Could you give a brief Alecks Auclair history?

Born and raised in California, i started making beats and loops, mainly ambient trance like stuff around 2007 when i wasnt jamming with bands, i was making stuff under the moniker YOTO. i actually released a ep back then but i dont think anyone really heard it lol. the area i was in was mainly driven towards metal and indie stuff so it was hard for me to get out there for a bit.
around 2009 i started really focusing on things, 2010 moved to los angeles. and that really affected my outlook on electronic music, i actually saw that there was a huge demographic of people that were into this stuff as much as i was ha! it was a real trip, got me motivated.

Who did you grow up listening to?

i heard so much growing up from my parents, lot of 80s LA Punk stuff, and 80s rock, nina hagen, erykah badu, the rat pack, a ton of psychedellic/folk music from the 70s. I remember specifically loving alot of the rap of that time, Young Mc, Biz Markie, Beastie Boys, and of course michael jackson. i played "bad" everyday almost everyday. the come to daddy video for aphex twin also blew my little mind. Nirvana was definitly my favorite band when i was a kid, as a teenager i was really into hardcore and post hardcore, i think it was my junior year i discovered aphex twin again and just fell in love with idm and ambient music.

Tell us a bit about the most recent song you've written.

i actually seem to write best in threes. but the one i just recently worked on had a susumu hirasawa sample from the paranoia agent soundtrack, ive been really into anime soundtracks lately. its a kind of traveling track, perfect for driving montages. every song i do, i learn something new, i make a point to do that, i want the listener to grow up with me, as cheesy as that sounds.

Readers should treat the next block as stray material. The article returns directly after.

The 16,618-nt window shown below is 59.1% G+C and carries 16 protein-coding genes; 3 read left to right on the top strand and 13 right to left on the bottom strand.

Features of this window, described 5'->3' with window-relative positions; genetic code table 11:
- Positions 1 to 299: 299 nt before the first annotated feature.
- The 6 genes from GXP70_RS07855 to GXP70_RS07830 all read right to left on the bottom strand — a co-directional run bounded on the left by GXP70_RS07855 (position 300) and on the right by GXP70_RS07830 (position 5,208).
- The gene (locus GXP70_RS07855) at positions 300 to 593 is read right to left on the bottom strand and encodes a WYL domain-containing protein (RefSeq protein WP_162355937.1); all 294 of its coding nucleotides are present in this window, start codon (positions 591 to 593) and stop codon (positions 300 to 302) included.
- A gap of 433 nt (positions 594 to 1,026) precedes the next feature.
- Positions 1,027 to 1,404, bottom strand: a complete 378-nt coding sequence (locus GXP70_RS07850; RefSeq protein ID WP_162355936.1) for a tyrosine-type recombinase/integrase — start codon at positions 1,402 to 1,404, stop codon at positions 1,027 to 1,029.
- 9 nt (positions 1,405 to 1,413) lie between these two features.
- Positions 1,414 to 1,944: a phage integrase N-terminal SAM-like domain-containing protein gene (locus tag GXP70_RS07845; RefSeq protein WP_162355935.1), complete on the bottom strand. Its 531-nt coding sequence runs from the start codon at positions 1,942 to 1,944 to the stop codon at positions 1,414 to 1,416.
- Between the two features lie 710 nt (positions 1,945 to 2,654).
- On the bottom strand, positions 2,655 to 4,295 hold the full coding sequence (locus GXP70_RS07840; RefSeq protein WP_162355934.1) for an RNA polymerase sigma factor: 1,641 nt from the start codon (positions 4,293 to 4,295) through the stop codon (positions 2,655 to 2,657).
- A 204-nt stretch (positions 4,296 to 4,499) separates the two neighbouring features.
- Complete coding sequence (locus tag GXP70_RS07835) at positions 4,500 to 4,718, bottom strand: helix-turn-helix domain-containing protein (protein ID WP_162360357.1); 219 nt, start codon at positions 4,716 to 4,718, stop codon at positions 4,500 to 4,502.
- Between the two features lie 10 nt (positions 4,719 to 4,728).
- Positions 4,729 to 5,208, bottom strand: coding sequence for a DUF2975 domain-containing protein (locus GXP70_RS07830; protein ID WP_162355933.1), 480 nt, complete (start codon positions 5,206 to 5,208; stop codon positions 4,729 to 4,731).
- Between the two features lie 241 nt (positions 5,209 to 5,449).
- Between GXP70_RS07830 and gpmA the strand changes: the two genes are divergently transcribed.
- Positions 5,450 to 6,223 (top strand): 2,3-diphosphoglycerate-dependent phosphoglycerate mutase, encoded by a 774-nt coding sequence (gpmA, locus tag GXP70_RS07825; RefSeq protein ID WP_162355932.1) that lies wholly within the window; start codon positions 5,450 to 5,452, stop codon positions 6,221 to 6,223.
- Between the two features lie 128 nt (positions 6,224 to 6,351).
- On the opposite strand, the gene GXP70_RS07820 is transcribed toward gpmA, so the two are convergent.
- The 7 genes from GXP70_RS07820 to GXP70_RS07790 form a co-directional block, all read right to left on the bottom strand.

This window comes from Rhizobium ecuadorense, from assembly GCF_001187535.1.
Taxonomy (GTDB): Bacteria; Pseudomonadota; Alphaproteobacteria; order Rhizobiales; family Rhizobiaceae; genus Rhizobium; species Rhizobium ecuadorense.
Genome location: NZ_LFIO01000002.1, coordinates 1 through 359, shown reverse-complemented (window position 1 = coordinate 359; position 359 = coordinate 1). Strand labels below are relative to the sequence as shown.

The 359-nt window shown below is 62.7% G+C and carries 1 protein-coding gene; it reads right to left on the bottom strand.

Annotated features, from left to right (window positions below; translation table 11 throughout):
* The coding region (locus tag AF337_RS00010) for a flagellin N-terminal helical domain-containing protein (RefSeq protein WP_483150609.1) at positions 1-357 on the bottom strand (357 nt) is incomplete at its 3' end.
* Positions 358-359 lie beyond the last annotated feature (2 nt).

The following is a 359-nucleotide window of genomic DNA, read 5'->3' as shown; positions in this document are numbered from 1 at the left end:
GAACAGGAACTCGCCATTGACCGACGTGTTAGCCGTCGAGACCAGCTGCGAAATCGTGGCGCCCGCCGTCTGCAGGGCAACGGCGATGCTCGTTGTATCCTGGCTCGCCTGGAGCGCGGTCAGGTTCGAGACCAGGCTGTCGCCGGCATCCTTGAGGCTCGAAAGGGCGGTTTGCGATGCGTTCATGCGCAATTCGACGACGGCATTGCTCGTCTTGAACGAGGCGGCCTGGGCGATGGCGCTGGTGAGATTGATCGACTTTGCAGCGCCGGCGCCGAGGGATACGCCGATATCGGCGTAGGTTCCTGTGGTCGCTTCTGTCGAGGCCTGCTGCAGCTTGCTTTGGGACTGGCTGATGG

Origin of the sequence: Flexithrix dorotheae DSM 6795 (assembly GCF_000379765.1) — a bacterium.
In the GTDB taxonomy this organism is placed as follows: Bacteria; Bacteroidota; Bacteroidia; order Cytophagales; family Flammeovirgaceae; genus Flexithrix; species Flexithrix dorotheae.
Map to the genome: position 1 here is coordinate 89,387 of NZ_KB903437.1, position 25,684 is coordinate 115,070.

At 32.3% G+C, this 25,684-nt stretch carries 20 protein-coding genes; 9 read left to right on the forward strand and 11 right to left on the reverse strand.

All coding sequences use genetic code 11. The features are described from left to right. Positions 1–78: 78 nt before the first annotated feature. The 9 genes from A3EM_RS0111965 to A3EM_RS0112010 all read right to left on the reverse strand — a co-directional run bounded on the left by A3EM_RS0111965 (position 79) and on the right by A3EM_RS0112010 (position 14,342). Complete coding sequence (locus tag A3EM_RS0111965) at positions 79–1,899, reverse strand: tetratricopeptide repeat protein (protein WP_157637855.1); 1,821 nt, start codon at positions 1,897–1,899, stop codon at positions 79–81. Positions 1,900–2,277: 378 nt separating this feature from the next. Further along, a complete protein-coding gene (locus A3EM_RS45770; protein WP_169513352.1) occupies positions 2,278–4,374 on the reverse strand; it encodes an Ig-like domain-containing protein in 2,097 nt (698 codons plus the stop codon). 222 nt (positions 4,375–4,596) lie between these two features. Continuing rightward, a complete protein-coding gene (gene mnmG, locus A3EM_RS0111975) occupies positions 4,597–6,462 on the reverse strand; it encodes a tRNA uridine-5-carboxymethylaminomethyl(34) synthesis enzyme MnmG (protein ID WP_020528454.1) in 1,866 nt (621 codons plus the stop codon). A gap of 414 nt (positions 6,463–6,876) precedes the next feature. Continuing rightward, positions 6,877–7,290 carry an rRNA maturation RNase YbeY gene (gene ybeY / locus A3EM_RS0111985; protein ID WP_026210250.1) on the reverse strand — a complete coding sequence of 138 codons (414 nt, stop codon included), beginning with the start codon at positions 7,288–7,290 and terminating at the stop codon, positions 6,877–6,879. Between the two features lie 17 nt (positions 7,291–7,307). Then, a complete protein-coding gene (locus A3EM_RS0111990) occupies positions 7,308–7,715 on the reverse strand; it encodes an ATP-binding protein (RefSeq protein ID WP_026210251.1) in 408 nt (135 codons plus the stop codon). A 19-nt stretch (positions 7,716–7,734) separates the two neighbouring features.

What's the strangest subject you've ever written a song about?

i was in this experimental hardcore band "Of Forty Thieves" and we had a song called red sonja, that was about a prostitute that frequented the pizza place we worked at. her name was sonja and she was really gnarly, so we named it after the female counterpart of conan the barbarian, seemed appropiate. Besides that, probably this awesome song about dominoes me and my friend roxy wrote, its about dominoes and masturbation, dont ask. hah

What would you say was the perfect environment or situation to listen to your music in?

Anything Late at night, intimate talks bout very unintimate things, Tapping into the greater consciousness and bike rides.

What other artists are you into at the moment?

Lapalux is killing it right now, Kastle, Aker, Susumu hirasawa, Millions, The Notwist, and The cars.

Where would you love to tour?

Northeast, canada and new england, that would be too cool for words. that or the uk! i just really wanna get out there, which should be soon, i may end up getting on sxsw, which would be a great way to kick this off. but i need management!

Finally, what's next for you, future plans and such?

at the moment im workin on this ep/beat tape to share with the world and possibly gonna get onto the sxsw lineup, if not im still gonna tour the greater west coast next year. the ep is due out 11/11/11, and after that ill be focusing on the live set. Until then, its back to the headphones! thanks for talking with me, and stay rad!

Keep your eyes peeled for the release of Alecks Auclair new e.p, set to drop 11/11/11. You can listen to more at the BANDCAMP SOUNDCLOUD FACEBOOK TWITTER

Friday, 7 October 2011


Absolutely lusssssshhhhhhhhh. I'm not Welsh and can't get away with saying that word, but it's appropriate.

Tuesday, 4 October 2011


Slick reworking of Twin Sister's latest single, grab it from the Glitter Bones Bandcamp.